Quisquilia is also, according to Hollander, a hapax in the Bible, used at Amos 8:6 and ‘indicating the chaff from grain’, for the selling of which God admonishes the Israelites.[xv] This discovery embeds the word further in a technical language of agrarian labour as it refers to a specific practice, enmeshing this material history of labour with the labour of the text. This is of a piece with another image in Paradiso XXVI as the pilgrim’s answers to John will be through a ‘più angusto vaglio’ (Par. XXVI. 22), ‘a narrower sieve’, where ‘angusto’ and ‘vaglio’ are also hapax in the Commedia. Much as the individual processes of awakening and the adjustment of the soul to new sight are compartmentalised, each part seemingly given by a hapax, so here there is a totality of representation of the labour of the millworker. The sieve, its holes and that which is passed through them are given special, hapax-described focus.

Such an investment on Dante’s part in the lexicon of a sieve typifies Karla Mallette’s argument about Dante’s ‘keen interest in the technology and technical terminology of his age’. In Mallette’s case, it is not the sea which interests Dante, rather it is ‘the technologies and concepts that reached Italy from across the sea’ that ‘enchant him’.[xvi] This is, for one, further evidence to bolster Stefano Selenu’s advocation for greater attention to Dante as a ‘poeta della prassi’.[xvii] But I think there is more. It is possible that, as this hapax catches our eye—or rather, ear—on the page of the Commedia, it could also have jumped out, as a strange and singular usage, to Dante’s ear in his reading of the Bible. And it is because ‘quisquilia’ is a hapax that we are made to reflect on the historical reality of Dante’s compositional practices. A hapax reminds us that each word is weighed on its own merit, that its particular phonic qualities are valuable, that even a synonym will not do precisely the same work as the word chosen. Dante is known for creating words new to the Italian lexicon, but a focus on hapax rather than neologism demands a reconsideration of the poet’s labour. Rather than a ‘fabbro’ (Purg. XXVI. 117) forging words, the labouring poet is one who is attentive to the specific qualities of words which might already exist, and then tailors them specifically to the poetic work, like an artisan. A hapax demands singular attention from readers, which makes it reasonable to assume that such a word’s position in the poem, and attendant affective responses, are specifically furnished by the poet. The hapax status of a word thus forges a particularly potent covenant between poet and reader, as the affective responses of both are stimulated by the same singular word.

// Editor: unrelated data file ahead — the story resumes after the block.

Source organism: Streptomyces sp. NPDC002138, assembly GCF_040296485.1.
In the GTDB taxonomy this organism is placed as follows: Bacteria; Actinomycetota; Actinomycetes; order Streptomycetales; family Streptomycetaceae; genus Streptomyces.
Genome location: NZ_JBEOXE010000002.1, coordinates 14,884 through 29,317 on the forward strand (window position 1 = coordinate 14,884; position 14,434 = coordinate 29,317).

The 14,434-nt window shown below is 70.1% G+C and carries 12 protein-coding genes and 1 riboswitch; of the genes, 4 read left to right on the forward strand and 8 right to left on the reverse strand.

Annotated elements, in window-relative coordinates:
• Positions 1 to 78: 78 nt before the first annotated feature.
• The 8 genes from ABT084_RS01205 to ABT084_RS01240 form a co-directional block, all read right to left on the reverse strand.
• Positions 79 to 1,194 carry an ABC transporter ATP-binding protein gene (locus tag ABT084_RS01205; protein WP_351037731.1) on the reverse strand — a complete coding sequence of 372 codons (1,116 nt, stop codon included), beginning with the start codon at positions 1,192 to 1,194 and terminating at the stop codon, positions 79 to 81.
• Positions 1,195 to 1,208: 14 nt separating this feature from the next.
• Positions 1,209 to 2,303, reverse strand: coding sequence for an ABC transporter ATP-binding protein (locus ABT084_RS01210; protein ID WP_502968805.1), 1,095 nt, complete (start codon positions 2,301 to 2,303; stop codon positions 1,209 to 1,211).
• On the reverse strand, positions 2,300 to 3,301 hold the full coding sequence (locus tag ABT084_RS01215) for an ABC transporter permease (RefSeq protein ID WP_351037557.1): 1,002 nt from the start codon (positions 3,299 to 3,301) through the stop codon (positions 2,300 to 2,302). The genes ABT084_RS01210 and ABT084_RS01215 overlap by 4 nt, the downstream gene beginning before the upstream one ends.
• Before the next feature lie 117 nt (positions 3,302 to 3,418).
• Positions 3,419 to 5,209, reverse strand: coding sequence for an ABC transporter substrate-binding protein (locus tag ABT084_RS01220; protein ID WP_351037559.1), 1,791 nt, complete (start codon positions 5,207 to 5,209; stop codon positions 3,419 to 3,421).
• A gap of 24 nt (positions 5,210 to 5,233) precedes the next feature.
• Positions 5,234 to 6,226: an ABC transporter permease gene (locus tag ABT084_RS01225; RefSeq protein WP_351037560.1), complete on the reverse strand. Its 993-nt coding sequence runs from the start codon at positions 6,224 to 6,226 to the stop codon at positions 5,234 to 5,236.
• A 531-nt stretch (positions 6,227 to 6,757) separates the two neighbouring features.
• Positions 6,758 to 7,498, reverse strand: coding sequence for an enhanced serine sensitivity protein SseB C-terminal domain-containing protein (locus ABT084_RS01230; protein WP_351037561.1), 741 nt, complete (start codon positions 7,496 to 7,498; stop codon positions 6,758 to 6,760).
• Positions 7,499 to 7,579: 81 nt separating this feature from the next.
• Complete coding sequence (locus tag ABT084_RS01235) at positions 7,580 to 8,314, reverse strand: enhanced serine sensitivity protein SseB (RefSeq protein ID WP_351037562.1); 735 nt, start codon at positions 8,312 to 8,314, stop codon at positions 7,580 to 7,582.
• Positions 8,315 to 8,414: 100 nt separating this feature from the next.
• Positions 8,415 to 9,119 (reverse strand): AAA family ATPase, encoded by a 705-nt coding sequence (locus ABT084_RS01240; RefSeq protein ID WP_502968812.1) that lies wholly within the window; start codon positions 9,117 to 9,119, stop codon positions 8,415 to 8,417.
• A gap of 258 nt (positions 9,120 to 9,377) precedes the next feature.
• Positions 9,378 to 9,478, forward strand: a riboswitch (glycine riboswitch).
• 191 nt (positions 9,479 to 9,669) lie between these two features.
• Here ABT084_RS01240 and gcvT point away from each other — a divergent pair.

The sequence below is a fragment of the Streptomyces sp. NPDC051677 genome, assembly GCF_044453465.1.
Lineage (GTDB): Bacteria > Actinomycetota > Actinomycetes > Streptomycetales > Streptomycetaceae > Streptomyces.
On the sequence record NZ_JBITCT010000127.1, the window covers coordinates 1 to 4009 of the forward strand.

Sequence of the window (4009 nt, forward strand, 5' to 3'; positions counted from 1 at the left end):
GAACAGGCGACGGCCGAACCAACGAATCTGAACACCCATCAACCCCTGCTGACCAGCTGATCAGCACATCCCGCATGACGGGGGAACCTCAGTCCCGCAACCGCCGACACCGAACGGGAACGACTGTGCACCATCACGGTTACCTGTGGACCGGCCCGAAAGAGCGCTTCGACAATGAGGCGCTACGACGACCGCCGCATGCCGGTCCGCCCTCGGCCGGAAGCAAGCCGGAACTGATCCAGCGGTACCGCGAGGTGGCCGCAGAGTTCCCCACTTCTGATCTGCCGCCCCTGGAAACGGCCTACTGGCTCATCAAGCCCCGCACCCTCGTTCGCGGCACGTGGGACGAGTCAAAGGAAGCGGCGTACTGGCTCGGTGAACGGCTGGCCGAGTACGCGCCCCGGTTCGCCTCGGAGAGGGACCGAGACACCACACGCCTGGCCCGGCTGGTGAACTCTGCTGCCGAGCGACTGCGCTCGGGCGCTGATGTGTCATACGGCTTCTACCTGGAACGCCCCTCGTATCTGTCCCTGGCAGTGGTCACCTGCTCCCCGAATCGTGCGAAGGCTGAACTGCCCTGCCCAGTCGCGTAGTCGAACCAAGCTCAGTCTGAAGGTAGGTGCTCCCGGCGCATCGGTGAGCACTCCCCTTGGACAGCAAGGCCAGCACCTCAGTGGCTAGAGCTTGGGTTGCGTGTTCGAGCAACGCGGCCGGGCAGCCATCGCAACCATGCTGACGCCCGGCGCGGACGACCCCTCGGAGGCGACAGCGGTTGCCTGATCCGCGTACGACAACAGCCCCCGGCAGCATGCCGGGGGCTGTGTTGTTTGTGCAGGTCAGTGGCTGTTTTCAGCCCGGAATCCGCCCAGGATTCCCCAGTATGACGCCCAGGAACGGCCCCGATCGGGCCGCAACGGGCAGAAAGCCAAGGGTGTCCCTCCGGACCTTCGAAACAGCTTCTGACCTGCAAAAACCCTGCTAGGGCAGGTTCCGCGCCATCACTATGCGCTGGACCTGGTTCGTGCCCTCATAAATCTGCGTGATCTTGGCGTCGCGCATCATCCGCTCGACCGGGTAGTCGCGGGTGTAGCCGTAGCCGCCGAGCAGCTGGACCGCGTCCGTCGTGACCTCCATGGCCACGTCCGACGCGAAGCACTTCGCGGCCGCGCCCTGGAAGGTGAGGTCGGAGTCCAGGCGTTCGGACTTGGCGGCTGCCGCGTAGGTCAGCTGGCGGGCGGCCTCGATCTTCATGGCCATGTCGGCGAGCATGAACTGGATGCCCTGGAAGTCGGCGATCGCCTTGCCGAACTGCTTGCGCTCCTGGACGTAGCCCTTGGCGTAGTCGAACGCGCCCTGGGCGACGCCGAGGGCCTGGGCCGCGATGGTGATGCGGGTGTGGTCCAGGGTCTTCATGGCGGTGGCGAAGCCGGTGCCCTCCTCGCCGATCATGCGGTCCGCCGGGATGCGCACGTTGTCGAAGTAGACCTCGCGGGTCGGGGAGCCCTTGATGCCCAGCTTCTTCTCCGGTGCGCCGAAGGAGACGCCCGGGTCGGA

One of the major affective responses invoked by ‘quisquilia’ is pleasure. Dante’s delight in the details and lexicon of particular labouring practices is conveyed to any reader of Dante with an interest in the Commedia’s lexicon—it requires some etymological excavation to unearth its meaning. Aside from the pleasurable challenges posed by its rarity, it is also quite an amusing word to pronounce. The word invites pleasure even in the formation of its very sounds, a pleasure which Dante categorises in the De vulgari eloquentia. The fact that ‘quisquilia’ has four syllables means it is not definitively excluded from the family of words which Dante terms ‘pexa’, (‘combed’), those ‘having three syllables (or very close to that number)’. Pexa words have ‘neither aspiration, nor acute or circumflex accent, nor doubled z or x, nor twinned liquid consonants, nor such consonants placed immediately after a mute’, and neither does ‘quisquilia’. The significance of Dante’s lexical taxonomy in the DVE to the present study lies beyond arguing that ‘quisquilia’ must be pexa, however. Rather, when Dante states that pexa words ‘leave a certain sweetness in the mouths of those who utter them’,[xviii] he excavates from his analysis of phonetical structure a reflection on affective responses to words which are activated orally. Dante has already germinated in his own writing a way of thinking about words that is central to the present study on ‘quisquilia’. According to Dante in the DVE, words can be pleasurable in the mouth of the one pronouncing them, and this pleasure is located in the granular structure of the words themselves.